In the recent case of Geoffrey L. Berman v SPF CDO I, Ltd. and Others HCMP 1321/2010 (judgment delivered on 14th March 2011), Mr. Justice Harris pronounced a judgment that significantly developed the law regarding litigation funding in Hong Kong.


 A Delaware corporation Syntax-Brillion Corporation (the "Company") entered into a Chapter 11 liquidation under the U.S. Bankruptcy Code. As part of its restructuring plan, part of the assets of the Company, including an indebtedness due to the Company by two debtors located in Hong Kong (the "Indebtedness"), was assigned to a trust in favour of the Company's creditors. Mr. Berman was the trustee of the trust (the "Trustee"). In order to have sufficient funding to pursue the Indebtedness against the two Hong Kong debtors, he assigned the Indebtedness (the "Assignment") to a litigation funder in Hong Kong (the "Funder"). The Assignment presumably provided for the splitting of net recovery between the Trustee and the Funder.

 The Prohibition against Maintenance and Champerty

 The Trustee already obtained approval of the U.S. Bankruptcy Court on the assignment. However, such approval was made conditional upon the Hong Kong court also approving the assignment. The Trustee took out an application under O.85 of the Rules of High Court to ask the court for a determination that the Assignment was lawful, or more specifically, that it is not against the Hong Kong law of maintenance and champerty.

 It is clear that the prohibition against maintenance and champerty is still part of the law of Hong Kong. As recent as December 2010, the Court of Appeal confirmed the conviction of a solicitor who was charged with the offence of maintenance because of her role in a personal injury action. In that action she assisted a "recovery agent" who purportedly acted for a personal injury victim to claim compensation on a "no win no fee" basis. (See HKSAR v Lo Wai Yan CACC 254/2009, judgment delivered on 3rd December 2010.)

 Exceptions to the Prohibition

 However, in recent years, the law about maintenance and champerty has been more refined and certain arrangements which could be regarded as maintenance or champerty have been held to be lawful so long as such arrangements are shown to be promoting the access to justice and otherwise not objectionable on public policy grounds.

The assignment of causes of action by liquidators under s. 199(2)(a) of the Companies Ordinance is a well-recognised exception to prohibition against maintenance and champerty. A judgment of Mr. Justice Harris has confirmed that last year (See Re Cyberworks Audio Video Technology Limited HCCW 1113/2002, Judgment delivered on 4th May 2010). In the present case, although it arose from a liquidation, the assignment was not pursuant to s.199 as the Trustee is not a Hong Kong liquidator but rather a trustee under a liquidation plan in Chapter 11 proceedings in the U.S. The Trustee made the application to the Court under Order 85 of the Rules of High Court, which gives jurisdiction to the Court to give directions to trustees on questions arising from administration of trusts. Mr. Justice Harris held that he had jurisdiction under O.85 to answer the Trustee's question. He then reviewed various Hong Kong and English authorities on the modern law of maintenance and champerty and come to the view that:-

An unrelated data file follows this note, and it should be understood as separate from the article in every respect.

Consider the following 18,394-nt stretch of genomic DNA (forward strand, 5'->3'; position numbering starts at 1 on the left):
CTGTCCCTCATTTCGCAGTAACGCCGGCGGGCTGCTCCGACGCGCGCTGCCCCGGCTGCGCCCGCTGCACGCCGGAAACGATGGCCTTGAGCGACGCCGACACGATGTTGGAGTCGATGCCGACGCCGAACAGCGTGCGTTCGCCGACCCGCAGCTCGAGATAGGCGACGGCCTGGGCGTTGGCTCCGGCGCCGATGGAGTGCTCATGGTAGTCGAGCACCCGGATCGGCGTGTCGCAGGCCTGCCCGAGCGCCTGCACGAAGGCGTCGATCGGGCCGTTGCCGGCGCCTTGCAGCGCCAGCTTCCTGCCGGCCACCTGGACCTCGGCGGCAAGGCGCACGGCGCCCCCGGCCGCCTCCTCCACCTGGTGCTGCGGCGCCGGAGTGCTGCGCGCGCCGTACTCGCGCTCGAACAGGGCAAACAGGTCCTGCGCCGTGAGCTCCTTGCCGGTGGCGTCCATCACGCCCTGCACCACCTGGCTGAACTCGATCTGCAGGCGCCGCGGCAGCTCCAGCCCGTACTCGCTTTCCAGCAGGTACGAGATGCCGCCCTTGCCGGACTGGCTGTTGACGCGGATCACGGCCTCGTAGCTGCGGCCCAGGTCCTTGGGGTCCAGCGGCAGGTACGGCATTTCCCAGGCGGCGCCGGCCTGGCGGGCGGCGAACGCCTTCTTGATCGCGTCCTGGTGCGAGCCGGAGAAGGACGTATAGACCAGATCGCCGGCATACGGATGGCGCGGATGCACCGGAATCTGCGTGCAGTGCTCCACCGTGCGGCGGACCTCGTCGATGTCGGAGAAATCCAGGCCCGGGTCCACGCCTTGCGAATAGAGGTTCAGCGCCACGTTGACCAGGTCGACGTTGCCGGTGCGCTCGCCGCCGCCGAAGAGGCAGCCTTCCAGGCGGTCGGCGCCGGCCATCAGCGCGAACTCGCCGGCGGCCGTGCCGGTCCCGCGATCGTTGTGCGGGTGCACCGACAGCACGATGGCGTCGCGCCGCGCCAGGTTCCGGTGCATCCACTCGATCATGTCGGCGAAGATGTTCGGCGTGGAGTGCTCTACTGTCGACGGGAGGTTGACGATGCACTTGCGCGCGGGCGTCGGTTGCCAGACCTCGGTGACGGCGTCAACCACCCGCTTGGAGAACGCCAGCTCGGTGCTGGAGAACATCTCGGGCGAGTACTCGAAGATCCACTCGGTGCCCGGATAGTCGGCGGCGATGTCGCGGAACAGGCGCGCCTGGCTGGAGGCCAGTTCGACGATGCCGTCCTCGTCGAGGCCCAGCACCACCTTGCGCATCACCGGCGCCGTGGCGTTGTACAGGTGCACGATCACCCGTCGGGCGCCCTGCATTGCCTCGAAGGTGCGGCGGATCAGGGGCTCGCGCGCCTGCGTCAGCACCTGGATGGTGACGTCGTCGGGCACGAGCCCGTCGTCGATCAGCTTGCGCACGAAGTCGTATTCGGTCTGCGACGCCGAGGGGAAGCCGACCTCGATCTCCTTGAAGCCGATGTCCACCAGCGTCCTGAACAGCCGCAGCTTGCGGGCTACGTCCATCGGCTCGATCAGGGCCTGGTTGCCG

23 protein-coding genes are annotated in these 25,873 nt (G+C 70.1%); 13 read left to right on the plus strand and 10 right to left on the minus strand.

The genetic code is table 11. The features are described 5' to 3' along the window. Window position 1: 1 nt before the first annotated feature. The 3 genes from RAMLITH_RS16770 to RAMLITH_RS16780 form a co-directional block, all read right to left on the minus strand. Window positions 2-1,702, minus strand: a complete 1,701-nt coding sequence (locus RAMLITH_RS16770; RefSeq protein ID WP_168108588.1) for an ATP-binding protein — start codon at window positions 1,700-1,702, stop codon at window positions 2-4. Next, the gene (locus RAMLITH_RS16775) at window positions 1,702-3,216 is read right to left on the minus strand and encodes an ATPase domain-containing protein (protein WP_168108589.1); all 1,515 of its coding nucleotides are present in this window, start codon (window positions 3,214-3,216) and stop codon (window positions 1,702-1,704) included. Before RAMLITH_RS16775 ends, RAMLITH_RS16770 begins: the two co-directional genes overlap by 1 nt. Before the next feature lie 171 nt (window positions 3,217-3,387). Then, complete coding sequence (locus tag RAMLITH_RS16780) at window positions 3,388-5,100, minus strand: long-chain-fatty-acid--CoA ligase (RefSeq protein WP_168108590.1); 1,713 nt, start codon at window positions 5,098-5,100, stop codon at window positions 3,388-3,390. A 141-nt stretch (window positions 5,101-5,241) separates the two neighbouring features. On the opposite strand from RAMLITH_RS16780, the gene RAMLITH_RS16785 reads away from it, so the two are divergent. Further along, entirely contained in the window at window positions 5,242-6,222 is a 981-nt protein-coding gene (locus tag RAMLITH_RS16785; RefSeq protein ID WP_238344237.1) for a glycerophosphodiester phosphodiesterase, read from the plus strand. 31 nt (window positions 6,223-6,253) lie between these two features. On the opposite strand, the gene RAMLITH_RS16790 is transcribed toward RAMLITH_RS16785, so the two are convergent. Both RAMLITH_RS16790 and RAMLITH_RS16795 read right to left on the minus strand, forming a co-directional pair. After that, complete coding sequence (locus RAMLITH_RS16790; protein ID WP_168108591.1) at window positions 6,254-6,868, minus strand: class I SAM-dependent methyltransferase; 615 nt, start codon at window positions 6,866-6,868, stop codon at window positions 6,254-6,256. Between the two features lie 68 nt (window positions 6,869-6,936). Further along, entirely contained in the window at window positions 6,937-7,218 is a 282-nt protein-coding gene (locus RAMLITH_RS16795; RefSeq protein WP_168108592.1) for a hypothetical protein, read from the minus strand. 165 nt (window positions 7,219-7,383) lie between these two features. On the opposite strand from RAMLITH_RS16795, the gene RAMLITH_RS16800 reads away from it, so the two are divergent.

"In my view the central question to be answered by the court when assessing the assignment of a chose in action [to see if it infringes the prohibition of maintenance and champerty] is whether or not there is a proper commercial purpose to the transaction, which gives rise to no risk of the corruption of the judicial and litigation process." (para 27 of the Judgment)

 He came to the view that the assignment in question did not infringe the prohibition. An important consideration that he took into account is that the assignment promoted the access to justice. That is, a good claim may fail to be pursued for lack of funding if the Indebtedness could not be assigned to the Funder. He also considered it important that the U.S. bankruptcy court has already sanctioned the assignment.


This is a welcome development in the law concerning maintenance and champerty. As the decision is not based on a statutory exception (e.g., as under s. 199 of the Companies Ordinance), its application is much more far reaching than the Cyberworks decision.

The funding arrangement in this case could be clearly distinguished from those typically found in personal injury litigation where the funders provide little added value as most personal injury victims are entitled to legal aid, and where the funders simply prey on the ignorance of their clients who are mostly grass root laborers, as illustrated by the Lo Wai Yan case.

It is hoped that this decision would become a positive step in the healthy development of the litigation funding business in Hong Kong, which serves to promote the access to justice without unjustifiably impinging on the due administration of justice and the integrity of the judicial process. 


The law and procedure on this subject are very specialized and complicated. This article is just a very general outline for reference and cannot be relied upon as legal advice in any individual case. If any advice or assistance is needed, please contact our solicitors.

The content of this article is intended to provide a general guide to the subject matter. Specialist advice should be sought about your specific circumstances.